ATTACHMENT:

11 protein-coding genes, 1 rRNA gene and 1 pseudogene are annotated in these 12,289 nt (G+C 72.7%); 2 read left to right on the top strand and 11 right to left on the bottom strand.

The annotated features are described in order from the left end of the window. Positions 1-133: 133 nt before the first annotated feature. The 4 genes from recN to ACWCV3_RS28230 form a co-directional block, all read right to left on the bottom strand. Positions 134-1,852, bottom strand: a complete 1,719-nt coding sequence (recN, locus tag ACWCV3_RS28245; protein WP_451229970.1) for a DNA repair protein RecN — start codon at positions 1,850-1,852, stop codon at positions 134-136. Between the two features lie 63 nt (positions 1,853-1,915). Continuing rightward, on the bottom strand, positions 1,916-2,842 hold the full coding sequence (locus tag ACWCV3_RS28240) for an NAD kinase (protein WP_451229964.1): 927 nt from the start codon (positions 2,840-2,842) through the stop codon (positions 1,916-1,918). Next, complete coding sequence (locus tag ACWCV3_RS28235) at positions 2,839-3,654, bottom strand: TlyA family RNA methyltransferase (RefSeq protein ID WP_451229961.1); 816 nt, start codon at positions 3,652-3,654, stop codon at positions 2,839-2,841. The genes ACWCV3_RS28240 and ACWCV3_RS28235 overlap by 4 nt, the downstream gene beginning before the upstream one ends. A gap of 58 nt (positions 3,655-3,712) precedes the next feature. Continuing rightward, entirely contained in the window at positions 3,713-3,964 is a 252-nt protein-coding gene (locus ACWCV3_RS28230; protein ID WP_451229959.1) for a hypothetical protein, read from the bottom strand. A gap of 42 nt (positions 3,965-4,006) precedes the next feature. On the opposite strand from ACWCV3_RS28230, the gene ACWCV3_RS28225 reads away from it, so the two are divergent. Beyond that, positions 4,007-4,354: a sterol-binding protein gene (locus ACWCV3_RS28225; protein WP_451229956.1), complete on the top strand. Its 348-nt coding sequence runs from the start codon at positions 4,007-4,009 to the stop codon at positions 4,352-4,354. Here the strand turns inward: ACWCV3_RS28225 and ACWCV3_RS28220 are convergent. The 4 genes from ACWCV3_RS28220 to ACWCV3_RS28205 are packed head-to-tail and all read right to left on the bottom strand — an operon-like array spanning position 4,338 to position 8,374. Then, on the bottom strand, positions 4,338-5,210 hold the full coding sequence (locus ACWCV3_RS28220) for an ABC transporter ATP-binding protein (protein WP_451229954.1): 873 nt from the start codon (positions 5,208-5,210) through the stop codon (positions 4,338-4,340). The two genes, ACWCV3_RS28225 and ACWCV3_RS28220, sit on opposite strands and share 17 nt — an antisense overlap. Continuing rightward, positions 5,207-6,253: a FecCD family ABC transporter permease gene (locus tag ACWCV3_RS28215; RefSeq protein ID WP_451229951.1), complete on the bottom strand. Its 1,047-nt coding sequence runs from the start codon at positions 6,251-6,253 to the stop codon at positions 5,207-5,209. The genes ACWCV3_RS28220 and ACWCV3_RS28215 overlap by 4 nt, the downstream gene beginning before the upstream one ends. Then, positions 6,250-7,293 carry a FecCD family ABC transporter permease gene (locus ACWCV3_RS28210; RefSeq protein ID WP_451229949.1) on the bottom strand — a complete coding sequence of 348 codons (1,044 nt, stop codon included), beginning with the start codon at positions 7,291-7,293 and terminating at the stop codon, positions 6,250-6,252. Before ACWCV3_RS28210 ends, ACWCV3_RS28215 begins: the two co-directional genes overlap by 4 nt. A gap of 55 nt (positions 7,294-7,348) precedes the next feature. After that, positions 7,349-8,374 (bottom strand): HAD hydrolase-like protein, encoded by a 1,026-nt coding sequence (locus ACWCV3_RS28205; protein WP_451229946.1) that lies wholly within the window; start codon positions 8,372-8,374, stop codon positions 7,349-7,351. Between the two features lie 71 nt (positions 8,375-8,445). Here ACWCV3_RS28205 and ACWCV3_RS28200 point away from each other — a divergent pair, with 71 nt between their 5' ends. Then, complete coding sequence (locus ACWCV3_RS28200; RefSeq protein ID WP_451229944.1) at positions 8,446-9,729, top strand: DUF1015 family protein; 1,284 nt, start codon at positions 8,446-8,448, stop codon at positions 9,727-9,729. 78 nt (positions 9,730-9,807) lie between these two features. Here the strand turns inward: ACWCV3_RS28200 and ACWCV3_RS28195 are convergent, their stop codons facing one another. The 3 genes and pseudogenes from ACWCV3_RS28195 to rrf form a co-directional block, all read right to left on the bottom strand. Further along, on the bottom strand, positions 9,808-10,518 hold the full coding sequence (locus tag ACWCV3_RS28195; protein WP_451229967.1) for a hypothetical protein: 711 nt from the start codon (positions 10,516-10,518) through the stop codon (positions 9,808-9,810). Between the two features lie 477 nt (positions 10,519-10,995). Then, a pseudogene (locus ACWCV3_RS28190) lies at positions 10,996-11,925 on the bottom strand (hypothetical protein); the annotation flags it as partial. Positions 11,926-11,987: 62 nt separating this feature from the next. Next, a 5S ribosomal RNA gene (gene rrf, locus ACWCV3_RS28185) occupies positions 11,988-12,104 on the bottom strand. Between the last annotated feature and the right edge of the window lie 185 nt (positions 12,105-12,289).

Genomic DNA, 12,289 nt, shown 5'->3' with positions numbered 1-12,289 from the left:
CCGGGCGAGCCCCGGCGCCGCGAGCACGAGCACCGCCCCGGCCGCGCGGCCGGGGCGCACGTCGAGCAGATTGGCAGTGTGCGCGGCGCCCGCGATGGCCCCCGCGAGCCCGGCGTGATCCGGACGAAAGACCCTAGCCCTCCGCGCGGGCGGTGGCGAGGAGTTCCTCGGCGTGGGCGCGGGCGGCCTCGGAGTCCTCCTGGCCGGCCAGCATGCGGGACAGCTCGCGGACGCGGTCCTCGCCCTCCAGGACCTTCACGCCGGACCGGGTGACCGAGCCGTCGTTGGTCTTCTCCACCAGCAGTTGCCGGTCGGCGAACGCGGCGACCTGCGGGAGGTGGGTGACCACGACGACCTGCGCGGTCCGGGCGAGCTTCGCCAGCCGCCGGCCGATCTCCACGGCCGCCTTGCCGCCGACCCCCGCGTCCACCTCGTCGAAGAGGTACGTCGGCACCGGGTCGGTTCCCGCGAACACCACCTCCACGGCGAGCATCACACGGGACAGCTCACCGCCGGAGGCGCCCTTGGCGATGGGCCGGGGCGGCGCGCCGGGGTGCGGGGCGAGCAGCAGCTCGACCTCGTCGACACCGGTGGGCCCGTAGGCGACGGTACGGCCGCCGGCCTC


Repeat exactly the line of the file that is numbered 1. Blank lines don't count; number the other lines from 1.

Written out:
11 protein-coding genes, 1 rRNA gene and 1 pseudogene are annotated in these 12,289 nt (G+C 72.7%); 2 read left to right on the top strand and 11 right to left on the bottom strand.